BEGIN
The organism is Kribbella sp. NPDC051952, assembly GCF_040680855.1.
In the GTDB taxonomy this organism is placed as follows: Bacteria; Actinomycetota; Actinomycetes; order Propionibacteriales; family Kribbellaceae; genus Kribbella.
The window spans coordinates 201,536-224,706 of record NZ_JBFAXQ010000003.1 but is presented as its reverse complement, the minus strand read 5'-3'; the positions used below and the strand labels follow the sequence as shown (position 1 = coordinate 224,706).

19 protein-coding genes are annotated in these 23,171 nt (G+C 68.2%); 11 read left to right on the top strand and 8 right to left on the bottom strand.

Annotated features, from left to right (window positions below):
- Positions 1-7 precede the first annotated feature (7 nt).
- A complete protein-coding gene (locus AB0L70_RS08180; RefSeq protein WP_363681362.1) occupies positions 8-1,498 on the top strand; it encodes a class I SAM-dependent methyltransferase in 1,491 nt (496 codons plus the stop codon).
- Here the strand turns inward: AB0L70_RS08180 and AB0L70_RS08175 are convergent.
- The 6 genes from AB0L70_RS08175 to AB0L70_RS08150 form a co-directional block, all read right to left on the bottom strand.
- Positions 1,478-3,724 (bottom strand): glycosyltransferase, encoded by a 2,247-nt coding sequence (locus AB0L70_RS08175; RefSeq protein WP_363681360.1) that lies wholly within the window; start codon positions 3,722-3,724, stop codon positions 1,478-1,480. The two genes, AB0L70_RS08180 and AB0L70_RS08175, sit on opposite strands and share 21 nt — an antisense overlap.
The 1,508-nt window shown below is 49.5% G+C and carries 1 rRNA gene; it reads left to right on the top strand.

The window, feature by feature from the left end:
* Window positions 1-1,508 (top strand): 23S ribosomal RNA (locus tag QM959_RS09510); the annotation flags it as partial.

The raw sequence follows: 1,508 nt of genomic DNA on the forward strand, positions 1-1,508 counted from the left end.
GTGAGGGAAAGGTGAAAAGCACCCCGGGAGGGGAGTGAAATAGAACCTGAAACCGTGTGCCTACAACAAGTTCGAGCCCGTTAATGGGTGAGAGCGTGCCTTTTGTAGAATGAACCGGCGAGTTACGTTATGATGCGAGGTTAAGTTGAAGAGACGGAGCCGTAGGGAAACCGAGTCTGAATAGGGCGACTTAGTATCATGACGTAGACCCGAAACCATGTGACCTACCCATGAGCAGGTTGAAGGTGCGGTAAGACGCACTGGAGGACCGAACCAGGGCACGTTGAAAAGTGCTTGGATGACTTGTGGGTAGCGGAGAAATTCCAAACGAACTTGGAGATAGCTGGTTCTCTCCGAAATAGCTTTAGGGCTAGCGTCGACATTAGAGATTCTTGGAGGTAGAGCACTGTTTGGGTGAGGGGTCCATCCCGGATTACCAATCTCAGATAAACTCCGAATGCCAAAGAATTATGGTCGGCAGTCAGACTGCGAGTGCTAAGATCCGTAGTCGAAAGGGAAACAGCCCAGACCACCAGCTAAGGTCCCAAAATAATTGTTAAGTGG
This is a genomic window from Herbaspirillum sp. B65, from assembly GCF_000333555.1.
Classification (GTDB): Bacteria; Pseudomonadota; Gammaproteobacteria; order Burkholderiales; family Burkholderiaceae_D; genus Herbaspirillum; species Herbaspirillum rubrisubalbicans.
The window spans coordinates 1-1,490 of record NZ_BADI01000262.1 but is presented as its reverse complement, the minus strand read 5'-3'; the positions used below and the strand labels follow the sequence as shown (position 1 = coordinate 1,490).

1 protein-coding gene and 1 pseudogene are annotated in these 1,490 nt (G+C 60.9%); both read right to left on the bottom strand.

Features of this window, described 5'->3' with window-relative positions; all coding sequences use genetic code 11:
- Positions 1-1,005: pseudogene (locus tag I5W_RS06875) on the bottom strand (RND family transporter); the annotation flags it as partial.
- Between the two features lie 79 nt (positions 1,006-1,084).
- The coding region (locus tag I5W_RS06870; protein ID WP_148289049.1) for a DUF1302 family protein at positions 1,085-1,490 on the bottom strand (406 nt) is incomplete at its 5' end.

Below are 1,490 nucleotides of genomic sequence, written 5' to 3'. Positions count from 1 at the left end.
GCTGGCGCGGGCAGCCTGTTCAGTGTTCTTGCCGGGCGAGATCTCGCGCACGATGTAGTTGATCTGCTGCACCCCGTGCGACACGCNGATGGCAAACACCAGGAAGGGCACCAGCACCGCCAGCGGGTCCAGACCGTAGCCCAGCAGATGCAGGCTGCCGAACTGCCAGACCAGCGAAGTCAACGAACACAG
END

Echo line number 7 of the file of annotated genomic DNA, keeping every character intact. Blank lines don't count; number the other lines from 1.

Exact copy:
- A complete protein-coding gene (locus AB0L70_RS08180; RefSeq protein WP_363681362.1) occupies positions 8-1,498 on the top strand; it encodes a class I SAM-dependent methyltransferase in 1,491 nt (496 codons plus the stop codon).